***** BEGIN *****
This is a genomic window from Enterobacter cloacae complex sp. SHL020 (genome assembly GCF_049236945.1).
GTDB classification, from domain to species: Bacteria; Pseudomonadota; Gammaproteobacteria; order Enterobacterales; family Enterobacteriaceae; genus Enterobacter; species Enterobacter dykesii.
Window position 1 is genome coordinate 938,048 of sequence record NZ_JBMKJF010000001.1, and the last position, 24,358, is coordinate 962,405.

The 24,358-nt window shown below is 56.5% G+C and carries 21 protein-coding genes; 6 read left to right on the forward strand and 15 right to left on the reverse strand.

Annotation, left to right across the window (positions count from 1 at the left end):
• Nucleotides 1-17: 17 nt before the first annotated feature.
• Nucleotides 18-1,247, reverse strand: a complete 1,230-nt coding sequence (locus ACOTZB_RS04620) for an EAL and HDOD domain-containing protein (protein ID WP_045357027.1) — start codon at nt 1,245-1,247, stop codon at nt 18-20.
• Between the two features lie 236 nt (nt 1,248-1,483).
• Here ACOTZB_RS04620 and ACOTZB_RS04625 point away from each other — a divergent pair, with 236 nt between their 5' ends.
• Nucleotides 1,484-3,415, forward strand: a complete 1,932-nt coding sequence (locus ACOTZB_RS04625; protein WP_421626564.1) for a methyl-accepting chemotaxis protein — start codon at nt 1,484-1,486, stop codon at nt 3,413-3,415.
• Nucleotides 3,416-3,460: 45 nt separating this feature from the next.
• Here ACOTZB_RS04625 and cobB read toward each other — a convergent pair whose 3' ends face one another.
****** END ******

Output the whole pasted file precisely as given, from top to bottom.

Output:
This is a genomic window from Enterobacter cloacae complex sp. SHL020 (genome assembly GCF_049236945.1).
GTDB classification, from domain to species: Bacteria; Pseudomonadota; Gammaproteobacteria; order Enterobacterales; family Enterobacteriaceae; genus Enterobacter; species Enterobacter dykesii.
Window position 1 is genome coordinate 938,048 of sequence record NZ_JBMKJF010000001.1, and the last position, 24,358, is coordinate 962,405.

The 24,358-nt window shown below is 56.5% G+C and carries 21 protein-coding genes; 6 read left to right on the forward strand and 15 right to left on the reverse strand.

Annotation, left to right across the window (positions count from 1 at the left end):
• Nucleotides 1-17: 17 nt before the first annotated feature.
• Nucleotides 18-1,247, reverse strand: a complete 1,230-nt coding sequence (locus ACOTZB_RS04620) for an EAL and HDOD domain-containing protein (protein ID WP_045357027.1) — start codon at nt 1,245-1,247, stop codon at nt 18-20.
• Between the two features lie 236 nt (nt 1,248-1,483).
• Here ACOTZB_RS04620 and ACOTZB_RS04625 point away from each other — a divergent pair, with 236 nt between their 5' ends.
• Nucleotides 1,484-3,415, forward strand: a complete 1,932-nt coding sequence (locus ACOTZB_RS04625; protein WP_421626564.1) for a methyl-accepting chemotaxis protein — start codon at nt 1,484-1,486, stop codon at nt 3,413-3,415.
• Nucleotides 3,416-3,460: 45 nt separating this feature from the next.
• Here ACOTZB_RS04625 and cobB read toward each other — a convergent pair whose 3' ends face one another.